We wouldn't usually recommend this, but when you're finished with this issue of ONM - just this once - cut these two pages out, fold them up and keep them in your pocket. Then, whenever anyone argues in the future that Nintendo games are for kids, proudly plunge your hand into said pocket and pull out this review.
Forget your Grand Theft Autos, forget your Godfathers, even forget your Manhunts - when all's said and done, Scarface is one of the most adult games we've ever played, and for it to appear on a Nintendo console is a real turning point.
For a game based on a film which contains 207 occurrences of the F-word, it should come as no surprise to find that almost every line of dialogue in the game contains an f-bomb or two. This being a magazine for all ages we can't go into too much detail, but let's just say when it comes to the colourful language, references to family members and animals are thrown into the mix with startling regularity.
Swear It Again
As controversial as it is to say that this makes the game more fun, the harsh reality is
that it does. The movie is notorious for its language and violence, so had Montana been walking about saying "Damn you" or "I'll blow you all to heck" then the game wouldn't be making proper use of the licence. The fact his mouth's dirtier than a mud-wrestling tramp adds so much to the immersion - you are the arrogant, aggressive character Al Pacino portrays. The fact is that without the excessive language Scarface would feel hollow.
Montana (voiced not by Pacino, but by an impressive soundalike) aside, the rest of the voice acting is similarly fantastic. With a cast of over 50 professional actors and celebrities including the likes of James Woods, Ice T, Tommy Lee, Ricky Gervais and Bam Margera, never do you suddenly think "that's terrible acting". Add to that more than 120 licensed music tracks and you've got one hell of a well-presented game.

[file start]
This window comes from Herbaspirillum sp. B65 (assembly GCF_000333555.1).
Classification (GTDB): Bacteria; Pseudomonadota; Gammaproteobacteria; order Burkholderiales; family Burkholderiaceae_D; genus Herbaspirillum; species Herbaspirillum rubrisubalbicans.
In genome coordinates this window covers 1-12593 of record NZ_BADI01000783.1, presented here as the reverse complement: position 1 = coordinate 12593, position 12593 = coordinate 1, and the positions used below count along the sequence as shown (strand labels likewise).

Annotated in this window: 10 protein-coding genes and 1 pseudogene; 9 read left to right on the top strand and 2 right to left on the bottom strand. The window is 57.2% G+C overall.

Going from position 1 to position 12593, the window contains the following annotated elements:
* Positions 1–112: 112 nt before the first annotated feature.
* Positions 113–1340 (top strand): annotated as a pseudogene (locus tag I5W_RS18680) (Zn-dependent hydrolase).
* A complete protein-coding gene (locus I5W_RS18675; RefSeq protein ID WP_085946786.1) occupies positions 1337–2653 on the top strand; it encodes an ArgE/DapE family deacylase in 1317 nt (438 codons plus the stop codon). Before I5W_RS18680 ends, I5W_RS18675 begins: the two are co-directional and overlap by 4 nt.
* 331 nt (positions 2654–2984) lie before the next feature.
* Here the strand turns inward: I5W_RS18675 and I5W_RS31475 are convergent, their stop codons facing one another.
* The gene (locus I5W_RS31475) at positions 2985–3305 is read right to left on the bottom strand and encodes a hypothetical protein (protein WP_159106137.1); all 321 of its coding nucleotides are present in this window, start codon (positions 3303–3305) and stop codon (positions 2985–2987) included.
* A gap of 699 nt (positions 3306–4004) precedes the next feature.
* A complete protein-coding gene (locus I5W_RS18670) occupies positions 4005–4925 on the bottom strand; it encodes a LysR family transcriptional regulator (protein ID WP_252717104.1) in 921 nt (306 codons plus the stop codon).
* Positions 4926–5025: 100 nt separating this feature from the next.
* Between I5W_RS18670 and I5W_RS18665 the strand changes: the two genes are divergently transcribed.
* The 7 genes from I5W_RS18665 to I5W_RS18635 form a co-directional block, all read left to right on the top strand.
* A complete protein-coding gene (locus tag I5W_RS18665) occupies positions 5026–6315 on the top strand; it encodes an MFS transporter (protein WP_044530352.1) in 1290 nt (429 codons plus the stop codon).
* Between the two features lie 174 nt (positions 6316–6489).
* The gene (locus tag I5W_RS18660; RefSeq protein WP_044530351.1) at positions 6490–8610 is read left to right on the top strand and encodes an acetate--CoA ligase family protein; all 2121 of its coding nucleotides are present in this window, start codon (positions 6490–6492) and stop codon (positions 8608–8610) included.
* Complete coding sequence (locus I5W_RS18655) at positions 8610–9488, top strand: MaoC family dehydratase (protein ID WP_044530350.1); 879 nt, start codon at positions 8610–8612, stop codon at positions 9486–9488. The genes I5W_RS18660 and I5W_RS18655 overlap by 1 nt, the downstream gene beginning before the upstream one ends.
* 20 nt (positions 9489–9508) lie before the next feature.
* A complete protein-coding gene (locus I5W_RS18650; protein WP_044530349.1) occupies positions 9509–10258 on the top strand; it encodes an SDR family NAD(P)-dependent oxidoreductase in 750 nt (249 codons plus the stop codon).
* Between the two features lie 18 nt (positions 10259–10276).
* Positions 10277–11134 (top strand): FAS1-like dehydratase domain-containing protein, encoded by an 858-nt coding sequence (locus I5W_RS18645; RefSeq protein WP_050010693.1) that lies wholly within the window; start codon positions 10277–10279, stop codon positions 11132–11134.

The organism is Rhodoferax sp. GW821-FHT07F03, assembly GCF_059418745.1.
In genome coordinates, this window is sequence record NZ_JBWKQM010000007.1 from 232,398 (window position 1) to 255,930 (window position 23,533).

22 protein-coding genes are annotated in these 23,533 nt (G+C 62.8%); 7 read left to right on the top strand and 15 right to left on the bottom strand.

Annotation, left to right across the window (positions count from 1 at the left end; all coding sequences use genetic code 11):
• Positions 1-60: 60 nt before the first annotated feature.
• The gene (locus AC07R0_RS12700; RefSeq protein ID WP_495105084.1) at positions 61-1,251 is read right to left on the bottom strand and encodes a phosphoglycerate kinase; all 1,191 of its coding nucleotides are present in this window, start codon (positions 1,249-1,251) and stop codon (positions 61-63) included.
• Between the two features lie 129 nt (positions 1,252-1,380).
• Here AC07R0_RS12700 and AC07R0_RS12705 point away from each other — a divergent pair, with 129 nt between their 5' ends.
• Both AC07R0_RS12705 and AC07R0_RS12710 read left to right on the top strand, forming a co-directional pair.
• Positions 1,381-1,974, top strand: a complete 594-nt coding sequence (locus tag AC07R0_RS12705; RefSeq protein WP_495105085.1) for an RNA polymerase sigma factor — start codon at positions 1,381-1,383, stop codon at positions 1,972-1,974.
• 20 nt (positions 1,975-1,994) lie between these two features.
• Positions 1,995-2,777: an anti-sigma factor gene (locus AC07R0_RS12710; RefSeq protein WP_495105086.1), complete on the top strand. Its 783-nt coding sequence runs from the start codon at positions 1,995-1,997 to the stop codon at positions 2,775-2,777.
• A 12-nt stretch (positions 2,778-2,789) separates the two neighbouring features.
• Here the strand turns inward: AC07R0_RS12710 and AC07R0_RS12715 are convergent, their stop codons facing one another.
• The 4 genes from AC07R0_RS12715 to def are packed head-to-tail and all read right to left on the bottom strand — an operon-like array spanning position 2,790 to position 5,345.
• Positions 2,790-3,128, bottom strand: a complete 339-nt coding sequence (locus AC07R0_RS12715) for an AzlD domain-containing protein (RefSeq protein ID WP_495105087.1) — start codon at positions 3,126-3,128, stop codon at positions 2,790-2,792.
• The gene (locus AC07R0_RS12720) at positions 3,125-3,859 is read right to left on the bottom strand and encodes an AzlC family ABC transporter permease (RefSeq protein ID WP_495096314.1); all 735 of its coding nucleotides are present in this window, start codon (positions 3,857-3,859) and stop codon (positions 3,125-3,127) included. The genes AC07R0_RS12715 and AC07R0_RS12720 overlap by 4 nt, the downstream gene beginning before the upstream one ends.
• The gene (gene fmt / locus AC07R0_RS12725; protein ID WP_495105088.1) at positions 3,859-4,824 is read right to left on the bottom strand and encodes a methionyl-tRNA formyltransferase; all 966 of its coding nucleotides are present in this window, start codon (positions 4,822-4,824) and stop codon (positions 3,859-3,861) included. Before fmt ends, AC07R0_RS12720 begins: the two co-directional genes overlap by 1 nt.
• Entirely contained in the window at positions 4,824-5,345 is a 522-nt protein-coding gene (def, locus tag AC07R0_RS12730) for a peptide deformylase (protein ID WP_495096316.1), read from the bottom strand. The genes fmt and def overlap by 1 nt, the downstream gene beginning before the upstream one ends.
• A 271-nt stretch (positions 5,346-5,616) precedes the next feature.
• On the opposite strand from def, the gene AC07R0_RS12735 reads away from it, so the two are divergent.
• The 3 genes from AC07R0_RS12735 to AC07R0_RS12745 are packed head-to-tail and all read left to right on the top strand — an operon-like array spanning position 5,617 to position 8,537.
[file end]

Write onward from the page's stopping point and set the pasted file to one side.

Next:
Please Sir, I Want Some Gore
The Remote helps improve the game's controls considerably, especially when you're trying to raise your 'Balls' meter by shooting enemies without locking on. This was tricky using an analogue stick in other versions of the game, but now it's much simpler. The various execution moves you can perform are particularly grim, and the ability to easily target specific body parts by simply pointing makes gunplay great fun.
Scarface all comes together extremely well and would be approaching Star Game territory were it not for one annoying flaw - it looks awful. There has clearly been no attempt to make the Wii version look even remotely better than the PS2 game, and as a result the graphics are some of the worst we've seen on Nintendo's console. Had the same amount of effort gone in here as clearly went into the controls, we'd be looking at an essential title. If you can accept the poor visuals though, this is well worth grabbing hold of. We'd swear by it (ho ho ho).